Mentoring matters

A caring attitude, empathy and the ability to listen are the core qualities possessed by mentors at Berry Street.

And they are seeking more volunteers to get on board as the child welfare organisation works to build up its mentoring programs.

Three years of mentoring showed Kylie Dubrich-McLoughlin just how valuable the service can be for young people; so much so she’s taken on the role of coordinating one of the programs.

“As soon as I came into it I really liked it. I liked the concept involved in being able to give back to the community,” she said.

“I got the opportunity to spend time with a young person that was deserving of someone spending time with them.”

The Leaving Care Mentoring Program aims to help prepare young people for living independently by matching them with a mentor for a few hours a week, as well as running life skills workshops, including cooking, for the whole group.

“It could be as basic as going out to dinner, or it could be that people just need somebody to talk to. It’s not a replacement parent,” community mentoring team leader Darren Teller said.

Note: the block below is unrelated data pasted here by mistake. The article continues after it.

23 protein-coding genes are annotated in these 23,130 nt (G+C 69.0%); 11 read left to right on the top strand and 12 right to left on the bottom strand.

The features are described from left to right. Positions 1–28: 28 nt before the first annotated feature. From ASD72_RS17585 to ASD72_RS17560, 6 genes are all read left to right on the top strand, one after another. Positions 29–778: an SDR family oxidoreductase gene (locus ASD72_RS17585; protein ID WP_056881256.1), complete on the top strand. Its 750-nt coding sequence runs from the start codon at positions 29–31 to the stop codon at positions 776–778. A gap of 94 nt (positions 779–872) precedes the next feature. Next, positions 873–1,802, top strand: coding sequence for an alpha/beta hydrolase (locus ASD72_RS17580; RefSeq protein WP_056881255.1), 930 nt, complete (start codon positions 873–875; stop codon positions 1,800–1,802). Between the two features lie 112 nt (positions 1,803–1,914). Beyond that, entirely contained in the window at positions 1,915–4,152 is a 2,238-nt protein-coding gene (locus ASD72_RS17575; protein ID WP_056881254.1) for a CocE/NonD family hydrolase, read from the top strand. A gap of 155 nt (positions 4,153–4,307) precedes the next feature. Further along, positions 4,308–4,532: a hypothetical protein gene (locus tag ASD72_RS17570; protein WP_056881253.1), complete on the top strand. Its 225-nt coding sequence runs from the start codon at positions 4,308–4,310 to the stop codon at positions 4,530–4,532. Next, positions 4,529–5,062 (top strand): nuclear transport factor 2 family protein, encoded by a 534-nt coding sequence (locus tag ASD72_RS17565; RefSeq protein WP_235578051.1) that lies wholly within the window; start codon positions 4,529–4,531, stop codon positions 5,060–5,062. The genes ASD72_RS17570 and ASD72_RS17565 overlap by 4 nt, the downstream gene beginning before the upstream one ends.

“It’s not about solving someone’s problem or trying to save them, to me it’s more about making sure the people have a greater understanding of the options that are available to them and whatever decisions they make are their decisions.”

Ms Dubrich-McLoughlin said Berry Street asked mentors to commit to the program for one year to maintain a level of consistency in the lives of the young people.

The organisation wants to attract 18 mentors to the leaving care program and is calling for volunteers for its other programs including the L2P service, Koorie mentoring and youth participation program.

To get involved, phone Berry Street on 5134 5971.